With more and more developing countries turning to foreign loans for infrastructure and development projects, the issue of loan burden has become an ever pressing dilemma. In this article, we take a look at how Kenya and Uganda are faring with their loan burden.
In March 2021, a senior Kenyan government official revealed that Kenya was not willing to take on any new loans from Beijing, China. This announcement came on the heels of continuous deliberations with China on the terms of the loan, terms which Kenya deemed too demanding. The official went on to reiterate the country’s ambition to continue the Standard Gauge Railway (SGR) line from Naivasha to Kampala, strengthen the connection of Malaba, Kisumu, and Naivasha, and open the transport route to Uganda.
Meanwhile in its neighbouring country, Uganda has made much progress on its SGR project. The project, which has drawn funding from a Chinese lender, was originally estimated to cost $2.2 billion. It was met with numerous stalls, delays, and cancellations of contracts due to the lack of funds and agreement on issues such as project deadlines and delivery dates. In January 2021, the Government of Uganda contracted Yapi Merkezi, a Turkish firm, to take on the incomplete project and finally commence construction this calendar year.
With these events, one wonders if African countries such as Kenya and Uganda, that resort to foreign loans for infrastructure projects are really worth the risks they bring. This is because foreign loans come with stringent repayment terms, notably interest rate and schedule of payment. As such, this could add a significant and unnecessary burden to the respective countries.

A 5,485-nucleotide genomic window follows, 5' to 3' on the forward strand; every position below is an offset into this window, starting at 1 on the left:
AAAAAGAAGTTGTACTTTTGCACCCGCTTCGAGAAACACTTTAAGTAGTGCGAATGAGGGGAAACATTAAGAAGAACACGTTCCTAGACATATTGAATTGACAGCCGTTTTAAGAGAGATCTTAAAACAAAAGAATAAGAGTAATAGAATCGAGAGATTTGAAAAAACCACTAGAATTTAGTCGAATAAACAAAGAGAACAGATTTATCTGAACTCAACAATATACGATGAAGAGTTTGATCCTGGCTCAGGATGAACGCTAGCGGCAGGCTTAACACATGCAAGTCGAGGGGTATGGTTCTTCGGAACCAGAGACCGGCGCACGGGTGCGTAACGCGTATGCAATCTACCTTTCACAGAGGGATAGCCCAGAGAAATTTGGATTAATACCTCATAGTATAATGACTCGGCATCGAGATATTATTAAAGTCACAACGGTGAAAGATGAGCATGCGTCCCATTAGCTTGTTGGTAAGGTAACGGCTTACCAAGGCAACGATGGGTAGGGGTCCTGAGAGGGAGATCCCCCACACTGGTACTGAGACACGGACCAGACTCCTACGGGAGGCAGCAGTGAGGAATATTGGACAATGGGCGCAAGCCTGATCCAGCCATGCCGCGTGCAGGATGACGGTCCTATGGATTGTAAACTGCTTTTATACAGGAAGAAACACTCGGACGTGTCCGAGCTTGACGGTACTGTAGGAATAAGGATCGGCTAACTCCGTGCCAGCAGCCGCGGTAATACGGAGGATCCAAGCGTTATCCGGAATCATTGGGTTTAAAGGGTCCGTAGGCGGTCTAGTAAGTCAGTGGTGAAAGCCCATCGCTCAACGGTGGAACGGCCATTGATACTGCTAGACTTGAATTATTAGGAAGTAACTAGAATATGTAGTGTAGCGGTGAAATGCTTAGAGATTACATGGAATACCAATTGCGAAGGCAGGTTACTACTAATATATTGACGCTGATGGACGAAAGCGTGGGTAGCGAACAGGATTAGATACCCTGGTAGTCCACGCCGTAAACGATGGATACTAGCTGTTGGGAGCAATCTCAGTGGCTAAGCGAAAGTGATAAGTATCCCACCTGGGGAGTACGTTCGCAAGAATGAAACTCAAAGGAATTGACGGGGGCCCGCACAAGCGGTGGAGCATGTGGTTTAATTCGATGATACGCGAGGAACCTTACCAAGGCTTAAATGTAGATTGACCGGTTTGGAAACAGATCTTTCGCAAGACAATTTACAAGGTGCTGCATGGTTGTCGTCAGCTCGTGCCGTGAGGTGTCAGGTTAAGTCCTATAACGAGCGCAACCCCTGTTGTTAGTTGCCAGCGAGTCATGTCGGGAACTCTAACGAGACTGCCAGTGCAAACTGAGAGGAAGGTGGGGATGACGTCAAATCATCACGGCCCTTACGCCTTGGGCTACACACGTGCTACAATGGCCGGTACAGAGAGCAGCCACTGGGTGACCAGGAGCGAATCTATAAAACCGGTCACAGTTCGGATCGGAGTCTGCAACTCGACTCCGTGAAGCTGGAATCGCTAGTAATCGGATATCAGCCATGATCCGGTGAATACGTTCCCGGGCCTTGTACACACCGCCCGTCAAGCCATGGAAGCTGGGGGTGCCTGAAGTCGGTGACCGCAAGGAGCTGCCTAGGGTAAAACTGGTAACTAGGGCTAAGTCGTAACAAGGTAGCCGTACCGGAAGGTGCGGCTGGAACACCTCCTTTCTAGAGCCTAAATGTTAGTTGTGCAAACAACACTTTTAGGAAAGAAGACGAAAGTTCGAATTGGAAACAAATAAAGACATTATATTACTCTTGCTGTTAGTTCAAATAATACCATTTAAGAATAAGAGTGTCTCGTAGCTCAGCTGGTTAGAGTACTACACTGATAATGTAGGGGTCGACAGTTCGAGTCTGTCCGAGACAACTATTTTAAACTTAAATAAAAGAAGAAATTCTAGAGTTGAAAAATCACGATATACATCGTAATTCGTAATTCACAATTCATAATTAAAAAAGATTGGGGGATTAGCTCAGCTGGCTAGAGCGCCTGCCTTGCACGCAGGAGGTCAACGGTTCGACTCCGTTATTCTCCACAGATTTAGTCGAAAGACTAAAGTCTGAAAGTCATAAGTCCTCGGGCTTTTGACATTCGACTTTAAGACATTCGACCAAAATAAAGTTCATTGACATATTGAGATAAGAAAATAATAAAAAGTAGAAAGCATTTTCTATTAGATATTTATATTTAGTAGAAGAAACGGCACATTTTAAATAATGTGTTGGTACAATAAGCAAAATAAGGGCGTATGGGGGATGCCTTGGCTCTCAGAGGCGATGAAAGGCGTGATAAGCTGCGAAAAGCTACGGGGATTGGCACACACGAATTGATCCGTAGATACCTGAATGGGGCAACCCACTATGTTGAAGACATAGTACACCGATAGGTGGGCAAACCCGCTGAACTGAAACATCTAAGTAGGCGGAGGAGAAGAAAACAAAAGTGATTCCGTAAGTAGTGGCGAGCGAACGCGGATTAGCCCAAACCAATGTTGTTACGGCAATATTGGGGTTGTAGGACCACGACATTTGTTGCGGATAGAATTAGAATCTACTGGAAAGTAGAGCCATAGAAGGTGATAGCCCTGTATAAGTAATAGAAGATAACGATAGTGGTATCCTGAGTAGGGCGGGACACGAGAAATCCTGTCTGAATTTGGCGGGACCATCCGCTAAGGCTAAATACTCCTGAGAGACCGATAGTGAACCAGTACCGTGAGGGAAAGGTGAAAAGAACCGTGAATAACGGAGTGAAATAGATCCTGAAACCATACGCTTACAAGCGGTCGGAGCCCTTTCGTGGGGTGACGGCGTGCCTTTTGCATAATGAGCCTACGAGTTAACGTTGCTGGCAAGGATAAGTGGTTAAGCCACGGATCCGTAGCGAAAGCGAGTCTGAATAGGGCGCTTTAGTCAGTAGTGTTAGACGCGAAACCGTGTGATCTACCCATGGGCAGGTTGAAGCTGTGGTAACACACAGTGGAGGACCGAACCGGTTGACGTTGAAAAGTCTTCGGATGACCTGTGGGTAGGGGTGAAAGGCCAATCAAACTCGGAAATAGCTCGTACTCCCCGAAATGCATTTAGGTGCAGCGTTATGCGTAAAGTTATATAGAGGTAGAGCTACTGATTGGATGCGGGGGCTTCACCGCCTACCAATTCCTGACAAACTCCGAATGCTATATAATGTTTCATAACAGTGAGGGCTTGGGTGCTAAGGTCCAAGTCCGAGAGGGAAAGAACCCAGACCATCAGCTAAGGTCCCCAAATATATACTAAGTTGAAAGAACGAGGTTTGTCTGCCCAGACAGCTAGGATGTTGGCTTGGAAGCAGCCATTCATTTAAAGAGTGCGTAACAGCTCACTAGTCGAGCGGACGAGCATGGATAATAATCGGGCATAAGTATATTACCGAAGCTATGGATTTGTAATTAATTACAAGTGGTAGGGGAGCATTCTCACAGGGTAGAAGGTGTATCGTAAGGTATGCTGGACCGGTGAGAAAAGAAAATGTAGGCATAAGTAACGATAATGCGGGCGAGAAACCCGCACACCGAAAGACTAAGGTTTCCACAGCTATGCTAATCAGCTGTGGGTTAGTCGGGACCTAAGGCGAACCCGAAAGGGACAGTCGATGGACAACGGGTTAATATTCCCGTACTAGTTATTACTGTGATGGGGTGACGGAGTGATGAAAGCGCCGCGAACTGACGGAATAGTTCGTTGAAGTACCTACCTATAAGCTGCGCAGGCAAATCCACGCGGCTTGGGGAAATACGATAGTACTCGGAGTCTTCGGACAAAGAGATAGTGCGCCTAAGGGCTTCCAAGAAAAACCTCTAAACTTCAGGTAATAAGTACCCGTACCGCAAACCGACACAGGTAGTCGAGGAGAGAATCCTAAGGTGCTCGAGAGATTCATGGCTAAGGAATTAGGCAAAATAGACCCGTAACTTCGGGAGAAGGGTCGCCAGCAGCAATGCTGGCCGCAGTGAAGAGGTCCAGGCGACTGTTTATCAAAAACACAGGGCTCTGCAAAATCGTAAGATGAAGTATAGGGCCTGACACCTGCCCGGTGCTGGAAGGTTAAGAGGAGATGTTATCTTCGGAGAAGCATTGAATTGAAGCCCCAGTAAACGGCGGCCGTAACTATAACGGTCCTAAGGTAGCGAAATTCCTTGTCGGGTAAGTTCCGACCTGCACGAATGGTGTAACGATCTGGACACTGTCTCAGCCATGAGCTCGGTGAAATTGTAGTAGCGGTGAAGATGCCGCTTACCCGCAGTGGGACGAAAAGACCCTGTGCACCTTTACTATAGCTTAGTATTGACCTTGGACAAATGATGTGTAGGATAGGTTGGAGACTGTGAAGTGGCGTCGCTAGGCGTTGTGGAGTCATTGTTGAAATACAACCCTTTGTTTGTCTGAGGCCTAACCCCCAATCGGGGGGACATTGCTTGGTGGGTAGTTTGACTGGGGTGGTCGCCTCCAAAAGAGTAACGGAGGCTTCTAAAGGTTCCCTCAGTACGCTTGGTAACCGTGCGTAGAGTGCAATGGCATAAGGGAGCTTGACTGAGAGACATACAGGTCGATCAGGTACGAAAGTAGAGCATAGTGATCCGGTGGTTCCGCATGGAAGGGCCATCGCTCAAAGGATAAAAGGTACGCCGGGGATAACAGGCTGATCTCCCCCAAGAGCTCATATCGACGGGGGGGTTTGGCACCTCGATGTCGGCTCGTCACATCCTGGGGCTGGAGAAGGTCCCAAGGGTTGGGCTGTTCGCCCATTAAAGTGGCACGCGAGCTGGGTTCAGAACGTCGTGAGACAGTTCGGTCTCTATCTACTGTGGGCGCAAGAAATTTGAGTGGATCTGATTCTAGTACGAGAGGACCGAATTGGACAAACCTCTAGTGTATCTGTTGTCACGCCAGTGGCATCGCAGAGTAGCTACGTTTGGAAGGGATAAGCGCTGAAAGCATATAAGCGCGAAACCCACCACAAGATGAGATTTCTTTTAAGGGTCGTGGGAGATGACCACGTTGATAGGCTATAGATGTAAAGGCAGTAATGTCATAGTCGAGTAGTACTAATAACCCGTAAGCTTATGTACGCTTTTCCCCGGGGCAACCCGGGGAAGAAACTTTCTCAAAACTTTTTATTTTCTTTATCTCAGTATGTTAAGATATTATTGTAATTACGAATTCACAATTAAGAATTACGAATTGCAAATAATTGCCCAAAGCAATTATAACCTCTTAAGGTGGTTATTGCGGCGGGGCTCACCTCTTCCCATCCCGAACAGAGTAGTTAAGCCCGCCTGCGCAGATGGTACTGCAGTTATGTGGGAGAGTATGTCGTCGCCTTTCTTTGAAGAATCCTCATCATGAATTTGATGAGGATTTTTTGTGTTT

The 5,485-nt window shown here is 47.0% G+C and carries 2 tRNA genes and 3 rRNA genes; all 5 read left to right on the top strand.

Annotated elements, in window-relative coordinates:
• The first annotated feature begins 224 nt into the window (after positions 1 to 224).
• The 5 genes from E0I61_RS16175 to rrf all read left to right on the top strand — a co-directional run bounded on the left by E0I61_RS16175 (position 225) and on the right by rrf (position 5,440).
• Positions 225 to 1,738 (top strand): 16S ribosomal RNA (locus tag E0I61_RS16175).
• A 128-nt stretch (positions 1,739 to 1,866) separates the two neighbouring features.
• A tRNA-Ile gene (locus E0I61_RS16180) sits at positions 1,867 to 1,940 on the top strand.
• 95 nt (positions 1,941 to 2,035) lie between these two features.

Uganda is banking on improvements to its transportation infrastructure to bolster its export economy and compete on the regional and global stage.
In 2019, while in China, then Kenyan President Uhuru Kenyatta sought to secure $3.68 billion. The segment, designed to link the port of Mombasa with the Great Lakes Region’s landlocked states, would include the upgrade of Kenya’s 120-year-old metre gauge railway from Naivasha to Kisumu and onward to the Malaba border near Uganda. Unfortunately, the President failed to obtain the necessary funds; instead obtaining some $400 million to upgrade the railway to Malaba.
Beyond external funding support, regional coordination is key for the execution of such a project. Effective coordination between Malaba and Kampala is critical for Uganda to boost speed of transportation and lower the cost of exports. A collaboration between the East African states in regards to railway and infrastructure projects fosters centralised decision-making, better budgetary control and cost-effective interconnectivity.